Workers’ compensation covers the cost of medical bills if an employee at your tech company is injured at work or develops an occupational illness. It also protects business owners from lawsuits over injuries and illnesses.
If an employee at your tech company is injured on the job, workers' comp can cover the cost of immediate medical expenses.
Example: An employee at an IT consulting firm trips in the office stairwell and suffers a concussion. The firm's workers' comp policy pays for the ambulance ride and emergency room visit.
Workers' compensation insurance can cover ongoing medical bills related to a work injury or occupational illness.
Example: A software developer at a small game company is diagnosed with carpal tunnel syndrome due to keyboard overuse. The company's workers' comp policy pays for long-term medication and physical therapy to resolve the issue.
Sometimes a serious work-related injury or illness prevents an employee from doing their job. Workers' compensation insurance can pay the employee part of the wages they miss due to their inability to work.
Example: An employee at an IT staffing business trips at work and breaks her wrist. She misses three weeks of work while recovering. The business's workers' comp policy pays her part of the wages she lost during recovery.
The employer's liability insurance included in most workers' comp policies protects the owners of tech businesses from lawsuits over work injuries or illnesses.
Example: A project manager trips on a broken front step at his IT company and breaks a leg. He files a lawsuit against the company, claiming it should have fixed the step months ago. The IT company's workers' comp policy pays the legal costs and settlement, as it includes employer's liability insurance.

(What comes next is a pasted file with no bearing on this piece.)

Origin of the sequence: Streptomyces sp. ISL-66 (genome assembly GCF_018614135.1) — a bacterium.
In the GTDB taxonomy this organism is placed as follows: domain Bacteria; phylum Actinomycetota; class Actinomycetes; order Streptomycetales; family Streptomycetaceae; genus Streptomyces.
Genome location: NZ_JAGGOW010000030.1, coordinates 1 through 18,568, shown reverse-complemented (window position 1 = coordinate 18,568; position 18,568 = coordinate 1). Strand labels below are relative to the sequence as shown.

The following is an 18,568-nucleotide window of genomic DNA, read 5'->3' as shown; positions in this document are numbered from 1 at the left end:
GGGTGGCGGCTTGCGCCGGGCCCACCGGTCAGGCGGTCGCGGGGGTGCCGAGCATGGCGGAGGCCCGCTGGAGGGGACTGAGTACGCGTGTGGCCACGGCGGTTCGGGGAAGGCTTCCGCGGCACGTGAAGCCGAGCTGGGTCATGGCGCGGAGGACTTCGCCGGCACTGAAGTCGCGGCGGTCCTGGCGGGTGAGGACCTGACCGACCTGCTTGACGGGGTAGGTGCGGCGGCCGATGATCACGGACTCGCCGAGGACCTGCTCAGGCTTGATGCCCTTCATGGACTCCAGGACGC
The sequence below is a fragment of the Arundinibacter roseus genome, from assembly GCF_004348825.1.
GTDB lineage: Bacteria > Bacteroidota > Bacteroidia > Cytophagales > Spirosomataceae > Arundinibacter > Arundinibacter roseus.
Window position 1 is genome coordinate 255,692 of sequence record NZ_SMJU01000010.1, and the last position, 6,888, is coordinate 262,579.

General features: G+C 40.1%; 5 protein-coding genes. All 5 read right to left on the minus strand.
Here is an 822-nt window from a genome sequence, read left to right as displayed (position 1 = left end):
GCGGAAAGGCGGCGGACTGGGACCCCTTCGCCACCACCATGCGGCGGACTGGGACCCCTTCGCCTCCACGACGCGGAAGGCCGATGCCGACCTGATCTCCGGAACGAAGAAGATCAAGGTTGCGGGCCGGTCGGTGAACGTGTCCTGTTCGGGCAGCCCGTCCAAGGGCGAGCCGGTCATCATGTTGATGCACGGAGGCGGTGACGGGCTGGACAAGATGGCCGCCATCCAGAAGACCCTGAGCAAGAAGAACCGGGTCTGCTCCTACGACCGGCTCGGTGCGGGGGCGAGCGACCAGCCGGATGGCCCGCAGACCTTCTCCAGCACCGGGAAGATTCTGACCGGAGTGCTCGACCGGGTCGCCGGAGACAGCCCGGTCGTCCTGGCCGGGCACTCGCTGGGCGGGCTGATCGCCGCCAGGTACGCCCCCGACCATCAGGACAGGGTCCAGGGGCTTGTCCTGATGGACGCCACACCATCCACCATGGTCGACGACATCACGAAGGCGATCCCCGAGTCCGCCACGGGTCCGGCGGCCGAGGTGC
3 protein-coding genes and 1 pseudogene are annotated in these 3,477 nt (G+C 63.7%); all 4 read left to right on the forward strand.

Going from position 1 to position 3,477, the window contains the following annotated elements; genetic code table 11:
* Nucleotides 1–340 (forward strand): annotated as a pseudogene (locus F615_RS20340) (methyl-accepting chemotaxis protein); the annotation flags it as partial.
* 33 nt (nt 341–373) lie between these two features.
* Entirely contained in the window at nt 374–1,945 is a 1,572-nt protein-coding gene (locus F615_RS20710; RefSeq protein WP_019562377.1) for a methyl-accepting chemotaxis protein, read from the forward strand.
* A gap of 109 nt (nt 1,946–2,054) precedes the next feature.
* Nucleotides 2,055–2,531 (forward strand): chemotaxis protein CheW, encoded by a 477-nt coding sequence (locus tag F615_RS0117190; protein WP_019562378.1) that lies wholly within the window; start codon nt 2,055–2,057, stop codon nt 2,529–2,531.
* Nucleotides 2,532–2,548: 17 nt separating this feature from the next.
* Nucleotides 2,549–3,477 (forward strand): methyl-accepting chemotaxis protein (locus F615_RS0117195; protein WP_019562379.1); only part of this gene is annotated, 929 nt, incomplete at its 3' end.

For injuries or illnesses that aren’t related to work, health insurance can help pay for medical expenses, and disability insurance can help cover lost income. Learn the differences between workers’ comp, health, and disability insurance.
Example: A computer repair store employee finishes his shift and stops for groceries. While shopping, he falls and breaks his wrist. Health insurance would pay for his medical bills, because the injury occurred outside of work.
Employment practices liability insurance (EPLI) covers costs when an employee alleges harassment, discrimination, wrongful termination, or another violation of worker rights.
Example: A female employee at an app development company is passed over for a promotion. She claims the company promoted a less experienced developer because of his gender, and sues the company. EPLI covers the company’s legal costs and any resulting settlement.
General liability insurance pays for medical expenses and legal costs if someone other than an employee suffers an injury at your workplace.
Example: A client visits the office of a digital marketing agency to meet the team. On her way in the door, she trips over a loose rug and sprains an ankle. The agency’s general liability policy would cover her medical expenses, and any legal costs if she decided to sue.
Example: A fire at an IT consulting company destroys office furniture and computers in one room. The company’s BOP covers the cost of replacing the destroyed property.
Directors and officers insurance (D&O) protects a tech company's board members and officers from employee lawsuits over grievances.
Example: The president of a software development company is fired by the company's board of directors. The president files a lawsuit against the board claiming he was fired because they didn't want to pay him stock options that were due to vest. The company's D&O insurance covers the legal costs and any resulting settlement.